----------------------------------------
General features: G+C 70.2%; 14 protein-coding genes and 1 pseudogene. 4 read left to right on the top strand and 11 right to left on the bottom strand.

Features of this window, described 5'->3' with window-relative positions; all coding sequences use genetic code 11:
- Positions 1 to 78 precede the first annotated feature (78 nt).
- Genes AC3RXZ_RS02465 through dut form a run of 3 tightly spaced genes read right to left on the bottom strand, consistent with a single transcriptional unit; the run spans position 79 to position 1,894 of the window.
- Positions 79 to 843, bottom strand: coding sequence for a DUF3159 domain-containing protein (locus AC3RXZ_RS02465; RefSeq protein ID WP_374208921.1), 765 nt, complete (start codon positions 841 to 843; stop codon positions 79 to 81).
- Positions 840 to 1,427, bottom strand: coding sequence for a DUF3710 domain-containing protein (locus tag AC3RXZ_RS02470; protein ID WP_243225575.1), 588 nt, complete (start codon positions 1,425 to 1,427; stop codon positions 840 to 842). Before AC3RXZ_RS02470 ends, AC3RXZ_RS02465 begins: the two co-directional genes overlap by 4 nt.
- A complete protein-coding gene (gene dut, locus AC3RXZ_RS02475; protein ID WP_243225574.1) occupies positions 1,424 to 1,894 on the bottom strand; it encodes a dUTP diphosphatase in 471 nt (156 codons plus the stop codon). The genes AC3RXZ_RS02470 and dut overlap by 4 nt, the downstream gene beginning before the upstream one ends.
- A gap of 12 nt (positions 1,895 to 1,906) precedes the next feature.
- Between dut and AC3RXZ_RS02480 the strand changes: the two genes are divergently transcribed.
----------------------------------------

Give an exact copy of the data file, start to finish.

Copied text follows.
General features: G+C 70.2%; 14 protein-coding genes and 1 pseudogene. 4 read left to right on the top strand and 11 right to left on the bottom strand.

Features of this window, described 5'->3' with window-relative positions; all coding sequences use genetic code 11:
- Positions 1 to 78 precede the first annotated feature (78 nt).
- Genes AC3RXZ_RS02465 through dut form a run of 3 tightly spaced genes read right to left on the bottom strand, consistent with a single transcriptional unit; the run spans position 79 to position 1,894 of the window.
- Positions 79 to 843, bottom strand: coding sequence for a DUF3159 domain-containing protein (locus AC3RXZ_RS02465; RefSeq protein ID WP_374208921.1), 765 nt, complete (start codon positions 841 to 843; stop codon positions 79 to 81).
- Positions 840 to 1,427, bottom strand: coding sequence for a DUF3710 domain-containing protein (locus tag AC3RXZ_RS02470; protein ID WP_243225575.1), 588 nt, complete (start codon positions 1,425 to 1,427; stop codon positions 840 to 842). Before AC3RXZ_RS02470 ends, AC3RXZ_RS02465 begins: the two co-directional genes overlap by 4 nt.
- A complete protein-coding gene (gene dut, locus AC3RXZ_RS02475; protein ID WP_243225574.1) occupies positions 1,424 to 1,894 on the bottom strand; it encodes a dUTP diphosphatase in 471 nt (156 codons plus the stop codon). The genes AC3RXZ_RS02470 and dut overlap by 4 nt, the downstream gene beginning before the upstream one ends.
- A gap of 12 nt (positions 1,895 to 1,906) precedes the next feature.
- Between dut and AC3RXZ_RS02480 the strand changes: the two genes are divergently transcribed.